'Party politics' stopping tenants from getting bedroom tax discretionary payments
Local councils are ‘playing politics’ by not granting discretionary payments to tenants affected by the bedroom tax, the deputy leader of the Liberal Democrats said yesterday.
Simon Hughes MP for Bermondsey and Old Southwark told at the Liberal Democrat conference in Glasgow that the policy ‘was not the crisis many people predicted.’
Chief executive of the National Federation of Housing David Orr had earlier branded the policy ‘the worst since the poll tax’, and called on members to scrap it.
Speaking at a fringe meeting on housing Mr Hughes said: ‘I have to say it isn’t the crisis many people predicted.
‘The discretionary fund is significant, we were told it would be spent way before the end of the year, it hasn’t.
‘Actually, the number of people coming into my surgery to talk about it is far fewer than expected.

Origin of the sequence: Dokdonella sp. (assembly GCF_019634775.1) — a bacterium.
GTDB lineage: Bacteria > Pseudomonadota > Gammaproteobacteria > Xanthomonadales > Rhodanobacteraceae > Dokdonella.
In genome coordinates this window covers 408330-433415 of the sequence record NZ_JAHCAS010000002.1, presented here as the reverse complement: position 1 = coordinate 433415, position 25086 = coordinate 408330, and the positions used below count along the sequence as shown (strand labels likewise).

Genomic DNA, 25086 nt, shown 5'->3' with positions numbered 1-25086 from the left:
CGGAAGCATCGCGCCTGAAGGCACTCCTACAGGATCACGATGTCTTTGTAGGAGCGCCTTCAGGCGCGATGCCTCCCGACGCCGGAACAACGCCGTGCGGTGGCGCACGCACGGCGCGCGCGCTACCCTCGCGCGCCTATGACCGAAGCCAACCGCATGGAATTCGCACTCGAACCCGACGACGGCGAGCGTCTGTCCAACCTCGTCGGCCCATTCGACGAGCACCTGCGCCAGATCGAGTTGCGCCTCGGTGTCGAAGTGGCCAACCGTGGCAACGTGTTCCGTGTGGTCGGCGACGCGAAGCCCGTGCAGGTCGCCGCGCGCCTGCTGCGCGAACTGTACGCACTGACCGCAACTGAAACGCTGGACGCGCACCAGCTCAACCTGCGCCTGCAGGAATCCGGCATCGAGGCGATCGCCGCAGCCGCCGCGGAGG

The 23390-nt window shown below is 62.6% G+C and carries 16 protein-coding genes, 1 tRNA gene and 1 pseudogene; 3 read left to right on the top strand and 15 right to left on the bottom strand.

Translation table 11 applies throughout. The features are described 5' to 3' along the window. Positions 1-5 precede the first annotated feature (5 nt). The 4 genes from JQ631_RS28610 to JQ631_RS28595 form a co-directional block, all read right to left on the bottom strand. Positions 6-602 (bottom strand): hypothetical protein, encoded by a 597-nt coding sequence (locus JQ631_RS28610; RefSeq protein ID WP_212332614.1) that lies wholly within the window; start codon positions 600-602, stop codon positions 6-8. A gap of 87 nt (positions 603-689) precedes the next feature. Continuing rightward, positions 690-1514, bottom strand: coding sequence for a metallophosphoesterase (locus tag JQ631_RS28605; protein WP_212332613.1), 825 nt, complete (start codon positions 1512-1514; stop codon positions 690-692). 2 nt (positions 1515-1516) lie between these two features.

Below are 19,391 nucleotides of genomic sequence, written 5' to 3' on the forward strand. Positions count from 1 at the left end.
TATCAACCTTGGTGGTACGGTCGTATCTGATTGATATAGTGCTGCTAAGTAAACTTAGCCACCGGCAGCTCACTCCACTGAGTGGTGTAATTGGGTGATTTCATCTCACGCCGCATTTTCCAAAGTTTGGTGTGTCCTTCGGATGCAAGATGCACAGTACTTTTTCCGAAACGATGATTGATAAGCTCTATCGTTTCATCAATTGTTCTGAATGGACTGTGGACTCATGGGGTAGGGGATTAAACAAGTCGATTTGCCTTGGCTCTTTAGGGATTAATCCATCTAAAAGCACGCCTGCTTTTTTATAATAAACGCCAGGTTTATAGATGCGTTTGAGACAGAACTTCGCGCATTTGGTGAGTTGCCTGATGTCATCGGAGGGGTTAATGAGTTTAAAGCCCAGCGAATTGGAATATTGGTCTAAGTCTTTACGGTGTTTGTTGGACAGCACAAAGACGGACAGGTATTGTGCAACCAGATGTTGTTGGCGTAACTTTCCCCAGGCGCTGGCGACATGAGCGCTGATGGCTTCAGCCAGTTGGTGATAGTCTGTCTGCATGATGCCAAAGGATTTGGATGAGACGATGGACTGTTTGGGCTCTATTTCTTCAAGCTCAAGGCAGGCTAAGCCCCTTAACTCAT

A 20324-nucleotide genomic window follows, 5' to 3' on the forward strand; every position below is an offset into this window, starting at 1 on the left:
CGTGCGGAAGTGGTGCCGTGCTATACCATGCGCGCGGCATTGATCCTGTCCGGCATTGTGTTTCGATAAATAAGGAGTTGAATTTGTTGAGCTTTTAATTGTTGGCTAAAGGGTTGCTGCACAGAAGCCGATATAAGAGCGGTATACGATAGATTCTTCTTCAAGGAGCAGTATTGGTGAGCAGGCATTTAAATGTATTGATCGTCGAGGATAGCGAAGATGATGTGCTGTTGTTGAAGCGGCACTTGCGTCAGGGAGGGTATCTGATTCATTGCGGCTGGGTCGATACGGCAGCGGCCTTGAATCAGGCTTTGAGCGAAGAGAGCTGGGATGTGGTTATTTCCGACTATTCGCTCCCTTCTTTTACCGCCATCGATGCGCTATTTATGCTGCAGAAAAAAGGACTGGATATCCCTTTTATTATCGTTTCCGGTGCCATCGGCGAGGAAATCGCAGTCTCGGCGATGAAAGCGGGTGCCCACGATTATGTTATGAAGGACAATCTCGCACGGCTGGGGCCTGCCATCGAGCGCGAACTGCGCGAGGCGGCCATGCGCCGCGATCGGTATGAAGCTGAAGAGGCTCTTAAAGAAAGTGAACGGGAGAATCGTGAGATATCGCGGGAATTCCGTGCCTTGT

‘The problem is that when people apply for discretionary help, many councils turn them down, and there is no independent appeal system… some councils are playing politics with this.’
Councils have been granted a pot of £185 million this year to provide assistance to those struggling to pay their rent.
Calling on members to oppose the bedroom tax, Mr Orr said: ‘The bedroom tax isn’t a reform, its a disaster. It is the worst policy since the poll tax, bar none.
‘Disabled people being thrown out is an outrage, and we really need you to be on ourside about it.
‘Aside from the personal consequences, it means we will be able to build less homes.’